Websites/Multiple Documents

    Title: Shan Human Rights Foundation
    Description/subject: Contains the Shan Human Rights Foundation Monthly newsletters from 1998
    Language: English
    Source/publisher: Shan Human Rights Foundation (SHRF)
    Format/size: html
    Date of entry/update: 07 December 2009

    Title: Shan Women's Action Network (SWAN)
    Description/subject: "SWAN is a founding member of the Women's League of Burma (WLB), an umbrella women's organization comprising eleven women's groups from Burma. SWAN, through its affiliation with other women's organizations, establishes common platforms to promote the role of women from Burma in the struggle for democracy and human rights in their country. SWAN's objectives: * Promoting women's rights and the rights of children; * Opposing exploitation of and violence against women and children; * Working together for peace and freedom in our society; * Empowering women for a better life; * Raising awareness to preserve natural resources and the environment. Background of SWAN SWAN was set up on 28 March 1999 by a group of Shan women active in Thailand and along the Thai- Burma border seeking to address the needs of Shan women. In fact, before the formation of SWAN, Shan women in various locations had already been active in a number of projects to assist women. Even though informal networks were in place, it was felt that more could be achieved, in addressing both practical and strategic needs of Shan women, if a more concrete network among the various women could be formed. This Shan women's network would also be able to coordinate with other women's organizations from Burma, as well as GOs and NGOs working with women locally, nationally and internationally. General Background The Shan State is over 64,000 square kilometers in size and forms the eastern part of the Union of Burma bordering China, Laos and Thailand. The people of the Shan State, like in other areas of Burma, suffer from abuse inflicted by the Burmese military regime, which according to Amnesty International and Human Rights Watch Asia is amongst the worst in the world. The abuse inflicted on the Shan people by the Burmese military has forced many people to flee for their lives to Thailand. The Thai government, however, does not recognize the Shan people as refugees and unlike the Karen and Karenni refugees, has not allowed them to set up refugees camps along the Thai-Burmese border. Consequently the Shans are forced to enter Thailand illegally, which leaves them extremely vulnerable to exploitation and abuse. Despite this, Shan people are still coming to take refuge in Thailand. The estimated number of Shans working illegally in Thailand is at least 300,000. Among them are many girls and young women who have been trafficked into Thai brothels, where they face a wide range of abuse including sexual and other physical violence, debt bondage, exposure to HIV/AIDS, forced labor without payment and illegal confinement..." Reports, programmes etc.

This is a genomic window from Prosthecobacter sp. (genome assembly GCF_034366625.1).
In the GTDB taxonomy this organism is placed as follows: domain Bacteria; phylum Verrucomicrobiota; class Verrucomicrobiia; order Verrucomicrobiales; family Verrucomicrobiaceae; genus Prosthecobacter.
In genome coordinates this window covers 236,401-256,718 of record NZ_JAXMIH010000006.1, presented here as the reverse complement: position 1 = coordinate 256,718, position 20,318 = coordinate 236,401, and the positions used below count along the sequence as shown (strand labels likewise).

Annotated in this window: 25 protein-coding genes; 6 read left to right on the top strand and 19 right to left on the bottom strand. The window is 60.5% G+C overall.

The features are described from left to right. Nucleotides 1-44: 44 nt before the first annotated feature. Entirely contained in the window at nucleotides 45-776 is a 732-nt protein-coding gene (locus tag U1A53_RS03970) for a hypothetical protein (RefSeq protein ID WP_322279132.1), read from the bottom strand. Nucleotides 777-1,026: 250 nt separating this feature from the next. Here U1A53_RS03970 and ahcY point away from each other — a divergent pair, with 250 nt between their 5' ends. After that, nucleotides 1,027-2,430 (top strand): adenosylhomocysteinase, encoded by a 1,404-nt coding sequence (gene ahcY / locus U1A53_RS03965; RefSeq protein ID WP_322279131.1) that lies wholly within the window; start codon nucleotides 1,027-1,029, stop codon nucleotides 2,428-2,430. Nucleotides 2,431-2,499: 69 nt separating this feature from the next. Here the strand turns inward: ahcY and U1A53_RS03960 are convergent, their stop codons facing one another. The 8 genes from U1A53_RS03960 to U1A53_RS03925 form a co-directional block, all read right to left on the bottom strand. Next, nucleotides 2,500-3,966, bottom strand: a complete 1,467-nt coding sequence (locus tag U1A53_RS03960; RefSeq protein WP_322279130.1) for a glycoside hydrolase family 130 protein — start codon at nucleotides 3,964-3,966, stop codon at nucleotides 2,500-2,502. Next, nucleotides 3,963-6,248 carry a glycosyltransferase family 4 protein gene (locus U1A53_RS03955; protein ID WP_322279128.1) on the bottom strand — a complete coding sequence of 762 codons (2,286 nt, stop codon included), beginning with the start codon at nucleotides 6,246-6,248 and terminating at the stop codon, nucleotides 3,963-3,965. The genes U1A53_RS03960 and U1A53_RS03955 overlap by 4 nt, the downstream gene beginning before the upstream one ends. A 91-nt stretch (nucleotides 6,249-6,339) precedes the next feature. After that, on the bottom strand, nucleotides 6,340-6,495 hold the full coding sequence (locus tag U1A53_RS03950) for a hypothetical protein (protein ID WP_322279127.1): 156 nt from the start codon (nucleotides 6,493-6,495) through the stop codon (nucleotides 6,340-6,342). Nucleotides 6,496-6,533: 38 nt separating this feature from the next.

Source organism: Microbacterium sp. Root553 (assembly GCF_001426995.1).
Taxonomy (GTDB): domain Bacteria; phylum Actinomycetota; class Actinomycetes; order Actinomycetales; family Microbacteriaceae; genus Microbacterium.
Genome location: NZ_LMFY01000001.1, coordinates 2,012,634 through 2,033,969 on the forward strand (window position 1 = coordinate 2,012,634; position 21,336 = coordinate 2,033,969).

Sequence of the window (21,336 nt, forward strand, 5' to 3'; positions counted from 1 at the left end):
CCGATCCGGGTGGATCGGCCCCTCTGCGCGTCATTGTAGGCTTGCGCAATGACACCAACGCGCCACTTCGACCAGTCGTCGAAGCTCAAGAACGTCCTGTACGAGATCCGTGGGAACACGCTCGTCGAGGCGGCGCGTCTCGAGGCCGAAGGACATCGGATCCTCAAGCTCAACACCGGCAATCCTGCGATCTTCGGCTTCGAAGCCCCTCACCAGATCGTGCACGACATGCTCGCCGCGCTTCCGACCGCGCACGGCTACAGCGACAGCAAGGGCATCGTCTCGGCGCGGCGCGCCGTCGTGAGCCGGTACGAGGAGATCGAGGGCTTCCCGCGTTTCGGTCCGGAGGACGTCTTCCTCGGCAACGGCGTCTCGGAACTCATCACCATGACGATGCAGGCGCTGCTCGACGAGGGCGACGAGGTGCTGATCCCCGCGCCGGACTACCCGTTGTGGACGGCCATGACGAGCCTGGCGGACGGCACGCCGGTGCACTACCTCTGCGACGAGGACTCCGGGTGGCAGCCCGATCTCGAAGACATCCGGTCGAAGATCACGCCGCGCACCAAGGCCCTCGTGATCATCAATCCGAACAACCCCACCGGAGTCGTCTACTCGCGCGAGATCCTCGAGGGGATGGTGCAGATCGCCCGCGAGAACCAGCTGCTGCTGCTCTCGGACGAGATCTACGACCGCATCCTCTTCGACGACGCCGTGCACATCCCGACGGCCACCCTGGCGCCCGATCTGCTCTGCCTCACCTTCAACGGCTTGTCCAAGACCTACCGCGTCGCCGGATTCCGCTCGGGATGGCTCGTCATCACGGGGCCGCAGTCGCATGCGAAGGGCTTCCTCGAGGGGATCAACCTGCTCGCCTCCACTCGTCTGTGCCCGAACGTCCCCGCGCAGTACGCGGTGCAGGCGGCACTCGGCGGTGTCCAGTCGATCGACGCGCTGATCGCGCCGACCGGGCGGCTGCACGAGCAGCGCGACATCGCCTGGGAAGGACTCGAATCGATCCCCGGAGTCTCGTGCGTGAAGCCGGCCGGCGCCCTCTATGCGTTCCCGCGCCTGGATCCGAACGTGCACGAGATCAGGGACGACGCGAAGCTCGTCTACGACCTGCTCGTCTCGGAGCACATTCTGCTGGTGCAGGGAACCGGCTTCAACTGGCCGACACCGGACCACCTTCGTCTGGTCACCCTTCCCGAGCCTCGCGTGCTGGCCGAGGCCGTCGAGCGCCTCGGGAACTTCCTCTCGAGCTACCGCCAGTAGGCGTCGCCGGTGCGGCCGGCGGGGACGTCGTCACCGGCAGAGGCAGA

Language: English
    Source/publisher: Shan Women's Action Network (SWAN)
    Format/size: html
    Date of entry/update: April 2003

    Title: The human rights situation in Shan State
    Description/subject: Link to "Discrimination Against the Shan" in the OBL Human Rights section
    Language: English
    Source/publisher: Online Burma/Myanmar Library
    Format/size: html, pdf
    Date of entry/update: 20 June 2012